1. Mushrooms are a vegetarian source of vitamin D
  2. Eat whole eggs or egg yolks for vitamin D
  3. Take cod liver oil and fatty fish for vitamin D
  4. Vitamin D fortified foods can help
  5. How do we get vitamin D from sunlight?
Doctors for Vitamin D rich foods

Like us, mushrooms can synthesize their own vitamin D through exposure to UV radiation. This makes them the best plant source for this vitamin.

It is well-known that whole eggs are extremely nutritious. While the egg whites are rich in protein, it is the yolk that holds all the minerals and vitamins, including a good amount of vitamin D.

Apart from eggs, seafood is also a great source of this vitamin. They contain a good amount of proteins and Omega 3, which gives them various health benefits. Some of these are

  1. Salmon
  2. Herring
  3. Sardines

Cod liver oil is a fish oil supplement, which contains 75% of a person’s daily allowance of vitamin D. If you don’t feel like consuming fish, this supplement is a great option.

The options for vitamin D rich foods for vegetarians are few and far between. However, some foods that don't contain important nutrients in nature are fortified with them. These include:

  • Some cereals and oatmeal
  • Some varieties of soy milk
  • Some varieties of orange juice

The skin is the largest organ of the body. When we spend time outdoors, sunlight falls upon our skin. The UVB rays present in sunlight react with the cholesterol present on the skin’s surface and cells. This starts a conversion that ultimately results in the synthesis of vitamin D.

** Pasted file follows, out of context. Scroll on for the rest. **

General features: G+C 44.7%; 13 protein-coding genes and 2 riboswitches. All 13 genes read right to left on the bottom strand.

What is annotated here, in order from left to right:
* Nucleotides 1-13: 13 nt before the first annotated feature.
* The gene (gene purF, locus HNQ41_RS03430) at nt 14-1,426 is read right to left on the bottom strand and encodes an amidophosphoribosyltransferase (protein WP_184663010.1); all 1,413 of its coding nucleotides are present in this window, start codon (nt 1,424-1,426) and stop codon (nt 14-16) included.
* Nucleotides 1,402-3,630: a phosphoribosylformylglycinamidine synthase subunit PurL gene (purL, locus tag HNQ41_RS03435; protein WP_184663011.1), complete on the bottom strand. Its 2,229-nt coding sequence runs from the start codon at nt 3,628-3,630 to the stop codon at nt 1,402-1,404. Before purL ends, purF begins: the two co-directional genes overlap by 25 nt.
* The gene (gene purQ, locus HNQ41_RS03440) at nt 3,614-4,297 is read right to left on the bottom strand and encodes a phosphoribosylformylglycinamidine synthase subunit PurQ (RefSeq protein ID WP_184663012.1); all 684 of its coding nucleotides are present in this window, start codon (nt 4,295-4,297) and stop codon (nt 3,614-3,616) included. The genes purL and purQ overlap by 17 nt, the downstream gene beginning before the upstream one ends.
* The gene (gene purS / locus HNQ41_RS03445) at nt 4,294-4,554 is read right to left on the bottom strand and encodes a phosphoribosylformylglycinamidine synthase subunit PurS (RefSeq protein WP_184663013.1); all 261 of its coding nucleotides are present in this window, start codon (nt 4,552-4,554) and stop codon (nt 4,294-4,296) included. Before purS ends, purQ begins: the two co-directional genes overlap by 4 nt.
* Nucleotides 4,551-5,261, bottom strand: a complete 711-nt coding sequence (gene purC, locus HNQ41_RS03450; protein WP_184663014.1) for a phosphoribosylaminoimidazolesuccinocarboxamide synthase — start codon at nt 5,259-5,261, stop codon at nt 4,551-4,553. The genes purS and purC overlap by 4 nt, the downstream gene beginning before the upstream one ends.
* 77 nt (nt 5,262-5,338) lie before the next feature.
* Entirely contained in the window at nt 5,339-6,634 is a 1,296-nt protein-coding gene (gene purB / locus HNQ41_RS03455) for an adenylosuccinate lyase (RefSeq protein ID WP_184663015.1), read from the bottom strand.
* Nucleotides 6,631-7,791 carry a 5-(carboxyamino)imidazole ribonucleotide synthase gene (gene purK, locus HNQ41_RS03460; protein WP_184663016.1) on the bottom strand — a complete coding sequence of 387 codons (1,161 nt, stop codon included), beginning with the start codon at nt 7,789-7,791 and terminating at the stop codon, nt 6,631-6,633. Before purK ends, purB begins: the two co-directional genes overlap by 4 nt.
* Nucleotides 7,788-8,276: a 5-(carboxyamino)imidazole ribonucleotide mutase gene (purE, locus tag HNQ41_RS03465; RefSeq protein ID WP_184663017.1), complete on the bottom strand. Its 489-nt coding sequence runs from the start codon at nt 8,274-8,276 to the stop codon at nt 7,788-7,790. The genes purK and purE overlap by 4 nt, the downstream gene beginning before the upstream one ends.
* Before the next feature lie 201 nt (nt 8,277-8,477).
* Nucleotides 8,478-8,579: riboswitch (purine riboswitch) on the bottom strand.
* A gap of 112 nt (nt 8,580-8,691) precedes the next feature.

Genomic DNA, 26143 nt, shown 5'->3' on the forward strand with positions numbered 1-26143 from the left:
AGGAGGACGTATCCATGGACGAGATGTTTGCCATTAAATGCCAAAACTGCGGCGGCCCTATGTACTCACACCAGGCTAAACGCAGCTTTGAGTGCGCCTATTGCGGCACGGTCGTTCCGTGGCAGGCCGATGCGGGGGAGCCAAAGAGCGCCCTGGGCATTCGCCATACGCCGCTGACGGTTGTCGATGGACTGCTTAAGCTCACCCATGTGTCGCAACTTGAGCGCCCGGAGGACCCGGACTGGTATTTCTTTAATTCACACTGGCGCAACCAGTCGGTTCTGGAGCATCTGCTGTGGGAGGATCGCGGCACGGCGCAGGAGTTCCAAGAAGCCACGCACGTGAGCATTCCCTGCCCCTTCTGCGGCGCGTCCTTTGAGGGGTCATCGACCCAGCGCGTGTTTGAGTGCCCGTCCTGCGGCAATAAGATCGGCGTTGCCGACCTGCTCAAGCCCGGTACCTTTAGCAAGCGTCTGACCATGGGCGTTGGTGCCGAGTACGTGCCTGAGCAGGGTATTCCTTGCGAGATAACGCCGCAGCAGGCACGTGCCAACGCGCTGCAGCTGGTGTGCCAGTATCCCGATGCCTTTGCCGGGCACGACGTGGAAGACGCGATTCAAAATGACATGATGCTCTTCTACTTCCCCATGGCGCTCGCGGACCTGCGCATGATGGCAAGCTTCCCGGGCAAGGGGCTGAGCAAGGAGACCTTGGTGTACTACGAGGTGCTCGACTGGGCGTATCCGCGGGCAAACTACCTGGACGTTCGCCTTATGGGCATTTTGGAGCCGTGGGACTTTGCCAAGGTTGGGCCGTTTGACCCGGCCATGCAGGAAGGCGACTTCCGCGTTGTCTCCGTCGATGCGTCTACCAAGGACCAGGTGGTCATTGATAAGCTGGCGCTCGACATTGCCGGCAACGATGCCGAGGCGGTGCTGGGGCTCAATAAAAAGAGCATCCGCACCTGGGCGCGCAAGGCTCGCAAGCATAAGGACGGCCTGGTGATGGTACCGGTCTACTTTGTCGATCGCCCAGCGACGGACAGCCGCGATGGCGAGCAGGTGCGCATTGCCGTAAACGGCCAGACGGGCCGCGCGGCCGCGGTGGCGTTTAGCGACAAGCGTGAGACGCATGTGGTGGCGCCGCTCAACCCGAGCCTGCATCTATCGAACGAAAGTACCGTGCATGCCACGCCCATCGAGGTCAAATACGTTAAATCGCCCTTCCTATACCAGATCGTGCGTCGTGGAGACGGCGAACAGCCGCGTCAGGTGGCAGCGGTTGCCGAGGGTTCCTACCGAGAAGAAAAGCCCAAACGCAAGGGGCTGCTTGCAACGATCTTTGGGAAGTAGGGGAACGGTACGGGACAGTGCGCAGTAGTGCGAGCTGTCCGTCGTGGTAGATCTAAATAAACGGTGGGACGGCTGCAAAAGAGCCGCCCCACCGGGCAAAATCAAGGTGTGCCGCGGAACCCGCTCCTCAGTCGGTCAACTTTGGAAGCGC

Spending 30 minutes to a few hours outdoors during midday should do the trick. Since the sun is at it’s highest point during midday, getting sunlight for the synthesis of vitamin D during this time becomes extremely effective.

Another factor that comes into play is the skin colour. People with darker skin have more melanin. Melanin is a compound present in the skin that protects it against damage from excess sunlight. For this reason, dark-skinned people have to spend longer in the sun to produce the same amount of vitamin D as people with a lighter complexion.

There are two types of vitamin D (calciferol): D2 and D3. Our skin makes vitamin D3 (cholecalciferol). When the sun's ultraviolet B rays fall on our skin, they convert a chemical called 7-dehydrocholesterol in skin cells to pre-vitamin D, which then becomes vitamin D3. Vitamin D2 (ergocalciferol) is made by plants in sunlight.

How is vitamin D absorbed from food?

Vitamin D is fat-soluble. As with most nutrients, it is the job of the small intestines to absorb vitamin D. The intestines then send it off to the liver where it binds with vitamin D binding protein (DBP) and other chemicals to be transported via the bloodstream to the target organs.

Research shows that less than 10% of our daily vitamin D requirement is met by natural dietary sources.

Dt. Manjari Purwar

Dt. Manjari Purwar

Nutritionist
11 Years of Experience

Dt. Akanksha Mishra

Dt. Akanksha Mishra

Nutritionist
8 Years of Experience

Surbhi Singh

Surbhi Singh

Nutritionist
22 Years of Experience

Dt. Avni Kaul

Dt. Avni Kaul

Nutritionist
8 Years of Experience